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Ethics Filing Shows Corbett Took Free Vacation from Businessman with Ties to Gas Industry

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Documents recently filed with the State Ethics Commission show that Governor Corbett and his wife took a free trip to Rhode Island in July 2011, which was paid for by a friend who does business with the natural gas industry.

In July 2011, Governor Corbett took a vacation to Rhode Island that was paid for by a central Pennsylvania businessman with ties to the natural gas drilling industry.

The trip was noted in a November revision to Corbett’s  annual statement of financial interests with the State Ethics Commission. It shows that John Moran, Jr. spent $1,422 on air travel and hotel accommodations for the governor and First Lady Susan Corbett for a long weekend in Rhode Island. Moran also paid $901 to fly the governor on his private plane and helicopter to events in Pittsburgh and Williamsport in September 2011.

According to the governor’s press secretary, Kevin Harley, the Rhode Island trip was a personal vacation. He denied that the governor was trying to hide anything and said it was omitted from the original ethics filing due to a clerical error.

“When the clerk who performs this duty caught it, it was added,” said Harley.

John Moran Jr. heads Moran Industries, a Northumberland County logistics company specializing in trucking, rail, and warehouse facilities. A few months after the Rhode Island trip, Corbett appointed Moran to a 24-member advisory panel he created to look into privatizing state services.

The Sunbury Daily Item reports that around the same time, Moran’s wife Ann was appointed to an unpaid position at the Pennsylvania Historical and Museum Commission.

Together, the Morans donated more than $75,000 to Corbett’s 2010 run for governor, according to campaign finance records.

This summer, John Moran Jr. was also named co-chair of the Team Pennsylvania Foundation. The organization was established in 1997 as a nonprofit devoted to economic development. It works to build partnerships between business and government.

Governor Corbett is the other co-chair and his office was involved in naming Moran to the unpaid position, along with the foundation’s board.

Moran’s company has been profiled on the Team Pennsylvania’s website:

As he looks to the future of Moran Industries, Moran sees endless opportunities – especially given the company’s proximity to the Marcellus Shale gas play. The company has already constructed eight built-to-suit facilities for companies working with natural gas.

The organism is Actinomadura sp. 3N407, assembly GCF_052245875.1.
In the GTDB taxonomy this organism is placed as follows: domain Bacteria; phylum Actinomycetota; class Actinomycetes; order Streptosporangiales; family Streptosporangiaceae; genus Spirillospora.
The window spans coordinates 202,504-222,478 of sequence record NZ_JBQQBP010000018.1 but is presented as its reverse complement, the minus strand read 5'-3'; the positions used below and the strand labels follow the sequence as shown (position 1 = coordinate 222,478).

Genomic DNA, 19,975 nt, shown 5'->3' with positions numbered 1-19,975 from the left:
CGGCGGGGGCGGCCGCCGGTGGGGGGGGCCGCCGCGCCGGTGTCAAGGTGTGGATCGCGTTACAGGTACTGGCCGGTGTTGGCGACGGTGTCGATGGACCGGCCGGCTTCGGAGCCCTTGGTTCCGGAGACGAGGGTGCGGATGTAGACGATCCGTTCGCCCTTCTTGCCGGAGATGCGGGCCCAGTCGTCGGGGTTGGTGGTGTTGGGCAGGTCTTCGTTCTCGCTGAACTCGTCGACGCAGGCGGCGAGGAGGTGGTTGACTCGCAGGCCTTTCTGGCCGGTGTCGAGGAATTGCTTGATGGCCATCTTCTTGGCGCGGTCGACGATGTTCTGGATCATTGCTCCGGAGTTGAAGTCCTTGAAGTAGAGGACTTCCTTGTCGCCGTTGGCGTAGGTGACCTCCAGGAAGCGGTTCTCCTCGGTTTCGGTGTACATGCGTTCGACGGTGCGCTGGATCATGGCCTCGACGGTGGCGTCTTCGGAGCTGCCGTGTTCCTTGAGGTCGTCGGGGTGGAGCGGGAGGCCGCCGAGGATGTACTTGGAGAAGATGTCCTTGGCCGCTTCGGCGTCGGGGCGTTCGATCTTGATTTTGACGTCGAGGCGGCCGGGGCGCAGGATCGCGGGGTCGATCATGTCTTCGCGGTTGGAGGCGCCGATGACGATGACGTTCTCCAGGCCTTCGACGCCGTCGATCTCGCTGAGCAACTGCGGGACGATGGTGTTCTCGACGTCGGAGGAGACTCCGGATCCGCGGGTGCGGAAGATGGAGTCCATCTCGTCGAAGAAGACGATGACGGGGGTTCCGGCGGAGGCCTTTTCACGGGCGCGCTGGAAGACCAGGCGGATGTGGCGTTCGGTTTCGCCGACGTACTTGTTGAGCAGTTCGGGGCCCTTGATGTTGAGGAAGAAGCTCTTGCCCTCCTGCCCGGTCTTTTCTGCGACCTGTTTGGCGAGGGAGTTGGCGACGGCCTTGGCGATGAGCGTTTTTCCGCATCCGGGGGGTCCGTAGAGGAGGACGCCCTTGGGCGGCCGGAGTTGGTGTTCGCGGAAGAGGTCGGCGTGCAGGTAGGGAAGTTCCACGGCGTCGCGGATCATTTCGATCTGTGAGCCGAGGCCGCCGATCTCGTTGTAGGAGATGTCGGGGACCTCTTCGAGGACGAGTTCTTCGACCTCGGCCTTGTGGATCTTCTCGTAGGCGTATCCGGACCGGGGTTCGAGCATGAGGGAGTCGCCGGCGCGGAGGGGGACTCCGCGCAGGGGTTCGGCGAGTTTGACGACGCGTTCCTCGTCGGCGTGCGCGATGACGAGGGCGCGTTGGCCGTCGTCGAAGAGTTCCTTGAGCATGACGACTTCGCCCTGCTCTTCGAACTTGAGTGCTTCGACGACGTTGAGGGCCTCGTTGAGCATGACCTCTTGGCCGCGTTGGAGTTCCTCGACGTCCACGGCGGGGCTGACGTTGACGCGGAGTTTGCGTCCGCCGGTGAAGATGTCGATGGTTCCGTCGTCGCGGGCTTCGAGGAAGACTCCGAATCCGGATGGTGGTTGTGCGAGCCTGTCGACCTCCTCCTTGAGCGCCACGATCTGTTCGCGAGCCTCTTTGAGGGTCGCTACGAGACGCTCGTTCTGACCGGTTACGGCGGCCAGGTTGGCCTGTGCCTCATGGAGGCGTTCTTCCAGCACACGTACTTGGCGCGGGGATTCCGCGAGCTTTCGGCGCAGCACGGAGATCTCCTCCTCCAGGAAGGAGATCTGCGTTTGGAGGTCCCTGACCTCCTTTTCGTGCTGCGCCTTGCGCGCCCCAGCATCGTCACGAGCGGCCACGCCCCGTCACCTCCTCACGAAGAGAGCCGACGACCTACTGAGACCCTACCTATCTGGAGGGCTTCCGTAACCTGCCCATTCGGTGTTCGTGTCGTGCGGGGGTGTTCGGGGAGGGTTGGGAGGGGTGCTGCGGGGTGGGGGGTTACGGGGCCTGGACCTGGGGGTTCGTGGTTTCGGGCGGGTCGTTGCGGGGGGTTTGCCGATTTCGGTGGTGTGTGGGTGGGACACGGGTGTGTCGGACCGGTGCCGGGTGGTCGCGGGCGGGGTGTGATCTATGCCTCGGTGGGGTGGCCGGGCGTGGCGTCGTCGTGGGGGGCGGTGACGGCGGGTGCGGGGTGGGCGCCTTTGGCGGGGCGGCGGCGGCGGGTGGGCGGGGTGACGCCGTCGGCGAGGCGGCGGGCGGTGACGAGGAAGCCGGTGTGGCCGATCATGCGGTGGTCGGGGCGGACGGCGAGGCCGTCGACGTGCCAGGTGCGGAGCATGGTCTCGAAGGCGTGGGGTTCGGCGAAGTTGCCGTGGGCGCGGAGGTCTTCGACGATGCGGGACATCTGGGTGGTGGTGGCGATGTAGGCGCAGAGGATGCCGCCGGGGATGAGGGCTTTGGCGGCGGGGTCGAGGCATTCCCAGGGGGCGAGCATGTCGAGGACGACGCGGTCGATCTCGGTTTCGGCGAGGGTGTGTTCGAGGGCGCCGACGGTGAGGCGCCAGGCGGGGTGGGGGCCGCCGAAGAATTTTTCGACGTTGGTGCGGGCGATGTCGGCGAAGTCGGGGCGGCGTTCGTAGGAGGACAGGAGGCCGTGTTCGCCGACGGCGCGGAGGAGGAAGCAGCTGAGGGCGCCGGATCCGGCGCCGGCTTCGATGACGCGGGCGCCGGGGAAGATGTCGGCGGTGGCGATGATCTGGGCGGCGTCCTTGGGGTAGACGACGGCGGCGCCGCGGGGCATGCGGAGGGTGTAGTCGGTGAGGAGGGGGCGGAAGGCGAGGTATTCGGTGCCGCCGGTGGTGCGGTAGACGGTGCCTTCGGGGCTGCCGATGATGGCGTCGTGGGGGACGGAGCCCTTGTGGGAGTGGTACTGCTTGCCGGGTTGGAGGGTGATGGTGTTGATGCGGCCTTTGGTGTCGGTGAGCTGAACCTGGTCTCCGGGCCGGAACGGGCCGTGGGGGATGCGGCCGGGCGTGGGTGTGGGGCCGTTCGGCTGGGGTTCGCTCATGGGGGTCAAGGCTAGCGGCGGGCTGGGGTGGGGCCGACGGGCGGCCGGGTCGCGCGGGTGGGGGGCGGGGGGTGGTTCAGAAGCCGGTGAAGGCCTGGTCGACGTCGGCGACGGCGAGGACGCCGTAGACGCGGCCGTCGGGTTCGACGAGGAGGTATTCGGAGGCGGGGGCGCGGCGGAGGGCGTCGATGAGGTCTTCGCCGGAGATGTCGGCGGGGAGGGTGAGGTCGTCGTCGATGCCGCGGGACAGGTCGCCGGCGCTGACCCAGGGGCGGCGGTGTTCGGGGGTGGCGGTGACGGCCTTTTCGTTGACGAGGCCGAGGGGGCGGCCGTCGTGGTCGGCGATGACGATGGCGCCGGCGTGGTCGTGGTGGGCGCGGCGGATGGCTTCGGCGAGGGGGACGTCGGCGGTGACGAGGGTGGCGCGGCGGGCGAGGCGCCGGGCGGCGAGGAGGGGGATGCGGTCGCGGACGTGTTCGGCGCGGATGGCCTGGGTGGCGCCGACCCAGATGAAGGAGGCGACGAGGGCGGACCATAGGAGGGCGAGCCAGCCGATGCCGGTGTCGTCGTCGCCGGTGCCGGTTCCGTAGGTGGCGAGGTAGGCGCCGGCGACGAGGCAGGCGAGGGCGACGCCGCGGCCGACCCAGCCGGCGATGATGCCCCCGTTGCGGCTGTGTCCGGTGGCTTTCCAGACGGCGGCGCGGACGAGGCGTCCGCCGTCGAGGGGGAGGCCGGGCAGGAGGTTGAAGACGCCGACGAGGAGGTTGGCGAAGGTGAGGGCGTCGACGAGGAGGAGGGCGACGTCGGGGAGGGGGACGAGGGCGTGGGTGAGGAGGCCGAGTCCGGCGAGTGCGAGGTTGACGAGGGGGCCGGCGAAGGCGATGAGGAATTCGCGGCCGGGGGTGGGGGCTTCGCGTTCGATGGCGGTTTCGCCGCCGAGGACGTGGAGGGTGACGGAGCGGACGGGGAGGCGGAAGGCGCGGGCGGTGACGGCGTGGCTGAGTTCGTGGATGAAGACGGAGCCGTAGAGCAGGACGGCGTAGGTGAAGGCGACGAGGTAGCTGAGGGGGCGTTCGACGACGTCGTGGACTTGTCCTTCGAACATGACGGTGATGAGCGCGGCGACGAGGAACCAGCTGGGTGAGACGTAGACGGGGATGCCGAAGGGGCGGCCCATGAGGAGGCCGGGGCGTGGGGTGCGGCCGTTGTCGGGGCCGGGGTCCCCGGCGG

Earlier this year, Moran took another trip with the governor.

He was part of a six-day trade mission to France and Germany, funded by Team Pennsylvania. Part of the trip focused on promoting the Marcellus Shale: 

Moran gave two presentations to foreign government officials and business owners updating them on the value of Marcellus Shale and the logistical advantages of operating a business in the commonwealth.

“The trip was great,” Moran said. “We had very high-level and productive meetings with CEOs and officials in Germany and France. They really rolled out the red carpet for us and were interested in learning more about Pennsylvania and the opportunities that exist here.”

Moran is a friend of the governor and refused to talk about the Rhode Island vacation.

“I don’t discuss my personal life,” he told StateImpact Pennsylvania.

According to the Sun Gazette, before Corbett became governor, Moran’s company invested $11 million in a 2010 project in Williamsport to develop an industrial park for a natural gas-related company. The project received favorable tax breaks under the Rendell administration through the Keystone Opportunity Zone program.

The paper quoted Moran likening the gas industry to “a blessing from God,” but he insists that natural gas-related activities represent less than 10 percent of his business.

Barry Kauffman, executive director of the government reform group Common Cause PA says it was inappropriate for Corbett to accept the free trips.

“We need to actually eliminate those kinds of activities,” Kauffman said. “Common Cause has been pushing for years to eliminate gifts by folks who lobby the state, or who have businesses regulated by the state. We need to make sure that the decisions of our public officials are based on merit.”

Here is Corbett’s revised Statement of Financial Interests:

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